For a party who believe they are hounded by media for every slight transgression, Sinn Féin rarely help themselves.
Since Tuesday, the party have been on not-so-much-apology-but-justification-tour after pictures emerged of the party leadership attending the funeral of longtime Sinn Féin advisor and former IRA leader Bobby Storey.
Over 1,800 people turned out to pay their respects, applauding Storey's family as they passed, lining the streets of West Belfast, social distancing was basically impossible, few wore masks.
Many were, rightly, outraged at the presence of Michelle O'Neill who had helped write the rules in the north for social distancing during the pandemic, standing among the crowds, at one point, involved in a mind-blowingly badly judged selfie.
The furore handed political rivals more than enough talking points to further their argument that Sinn Féin are "not a normal party" and "not fit for government".
This is a shallow assessment, and where the fundamental misunderstanding of Sinn Féin starts.
While you couldn't be blamed for seeing Tuesday's pictures and assuming that Mary Lou McDonald doesn't think the rules apply to her, it ignores a wider political game that Sinn Féin leadership have to play.
Unlike the other two medium-sized parties in Leinster House, Sinn Féin have to balance their past and present in order to ensure success both sides of the border, and so far, they're falling at really easy hurdles.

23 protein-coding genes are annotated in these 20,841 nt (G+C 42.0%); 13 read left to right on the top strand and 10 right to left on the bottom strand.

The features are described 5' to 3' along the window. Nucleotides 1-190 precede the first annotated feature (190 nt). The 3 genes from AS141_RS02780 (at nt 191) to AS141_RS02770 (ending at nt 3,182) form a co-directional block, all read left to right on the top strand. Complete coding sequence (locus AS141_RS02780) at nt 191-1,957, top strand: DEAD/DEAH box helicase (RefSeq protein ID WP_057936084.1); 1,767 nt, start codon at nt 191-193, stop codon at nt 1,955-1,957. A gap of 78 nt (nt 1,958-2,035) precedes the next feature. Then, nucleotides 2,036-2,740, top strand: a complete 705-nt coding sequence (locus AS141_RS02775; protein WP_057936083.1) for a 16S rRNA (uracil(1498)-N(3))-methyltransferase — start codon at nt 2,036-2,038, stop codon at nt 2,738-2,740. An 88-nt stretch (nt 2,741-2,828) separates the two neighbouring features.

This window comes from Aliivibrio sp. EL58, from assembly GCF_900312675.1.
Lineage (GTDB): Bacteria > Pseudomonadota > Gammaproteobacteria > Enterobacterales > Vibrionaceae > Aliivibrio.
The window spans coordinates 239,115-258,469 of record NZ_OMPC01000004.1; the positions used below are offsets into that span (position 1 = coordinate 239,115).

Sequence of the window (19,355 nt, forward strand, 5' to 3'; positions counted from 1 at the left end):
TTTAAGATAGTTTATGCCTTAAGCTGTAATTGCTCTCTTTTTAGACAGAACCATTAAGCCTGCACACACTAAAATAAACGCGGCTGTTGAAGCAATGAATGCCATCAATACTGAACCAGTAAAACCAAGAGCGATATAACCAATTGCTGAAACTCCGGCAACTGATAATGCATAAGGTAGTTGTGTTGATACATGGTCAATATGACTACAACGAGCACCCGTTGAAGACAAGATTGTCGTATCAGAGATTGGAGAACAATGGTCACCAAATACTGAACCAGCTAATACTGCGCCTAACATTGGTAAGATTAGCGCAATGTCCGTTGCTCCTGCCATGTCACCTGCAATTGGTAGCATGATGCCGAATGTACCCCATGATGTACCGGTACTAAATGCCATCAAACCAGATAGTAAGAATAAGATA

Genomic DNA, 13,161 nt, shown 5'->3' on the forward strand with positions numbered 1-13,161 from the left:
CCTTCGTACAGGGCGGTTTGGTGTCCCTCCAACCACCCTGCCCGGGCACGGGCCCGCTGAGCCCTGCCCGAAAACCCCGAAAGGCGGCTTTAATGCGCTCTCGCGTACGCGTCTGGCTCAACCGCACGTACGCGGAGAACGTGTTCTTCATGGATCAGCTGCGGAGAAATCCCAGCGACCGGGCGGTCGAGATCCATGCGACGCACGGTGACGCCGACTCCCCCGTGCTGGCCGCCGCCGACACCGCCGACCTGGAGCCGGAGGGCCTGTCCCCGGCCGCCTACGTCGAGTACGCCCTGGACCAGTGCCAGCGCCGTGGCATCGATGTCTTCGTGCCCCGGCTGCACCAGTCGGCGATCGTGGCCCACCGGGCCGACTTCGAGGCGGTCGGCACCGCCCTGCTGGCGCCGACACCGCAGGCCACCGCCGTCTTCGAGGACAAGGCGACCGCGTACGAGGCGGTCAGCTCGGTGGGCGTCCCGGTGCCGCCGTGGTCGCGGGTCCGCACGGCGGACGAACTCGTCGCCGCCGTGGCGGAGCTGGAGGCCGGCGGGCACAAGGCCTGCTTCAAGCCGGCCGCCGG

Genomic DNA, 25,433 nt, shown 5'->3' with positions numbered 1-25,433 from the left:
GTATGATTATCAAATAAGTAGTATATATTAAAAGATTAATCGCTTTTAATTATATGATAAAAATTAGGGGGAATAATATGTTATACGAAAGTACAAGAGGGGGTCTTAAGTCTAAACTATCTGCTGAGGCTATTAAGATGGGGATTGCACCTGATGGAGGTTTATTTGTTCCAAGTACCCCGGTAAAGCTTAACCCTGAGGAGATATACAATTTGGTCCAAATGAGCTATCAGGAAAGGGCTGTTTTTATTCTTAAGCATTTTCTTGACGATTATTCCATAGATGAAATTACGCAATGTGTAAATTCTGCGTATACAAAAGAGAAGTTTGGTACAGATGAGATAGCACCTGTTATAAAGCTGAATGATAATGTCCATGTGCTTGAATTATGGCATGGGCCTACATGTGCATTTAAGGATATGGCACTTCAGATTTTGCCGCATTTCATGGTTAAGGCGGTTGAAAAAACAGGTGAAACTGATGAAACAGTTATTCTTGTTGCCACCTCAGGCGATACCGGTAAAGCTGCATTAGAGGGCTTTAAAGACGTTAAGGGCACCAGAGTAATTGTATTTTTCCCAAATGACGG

Not attending Storey's funeral was simply out of the question for McDonald and O'Neill, such a sign of supposed disrespect would not fly in west Belfast and across the north for the many old-school republicans who see their support for Sinn Féin dependent on whether their stick to their roots, while striving for a better future.
And while a better solution might have been to go directly to the church, which abided by guidelines while inside, that wouldn't have worked either, because the leadership had to be seen there. Whatever their feelings for Bobby Storey, which I am certain are genuine, being seen there sends a message.
However, that message is received in Dublin, Galway, and Roscommon very differently.
Over a thousand people across Ireland have laid to rest their loved ones in almost complete isolation. Grandchildren watched services through webcams and Zoom. Husbands dedicated to their wives for decades avoided cemeteries, while lonely coffins were lowered into the ground surrounded by strangers.
Bobby Storey was a giant to his community, but there were giants across Ireland who lie in graves unvisited because others played by the rules.
Sinn Féin have been walking a tightrope for years, one step forward and two steps back: One good Repeal vote, one non-apology to Paul Quinn's family.
One huge electoral win, followed by a chant of "Up the Ra".
Mary Lou McDonald must be able to say: "I hear you" to her voters, it's just that her voters include a middle-aged woman in Phibsborough who voted Sinn Féin for the first time because her adult children can't find a home, and a Belfast community worker who spent his youth in the H-Block and put his faith in her party after the Good Friday Agreement.
With one foot in the past, and one foot in the future, Sinn Féin need to tighten their ship. Thousands of people forgave Sinn Féin's baggage in February, but only with certain conditions.
Voters are fickle, and won't stick around if disrespect continues.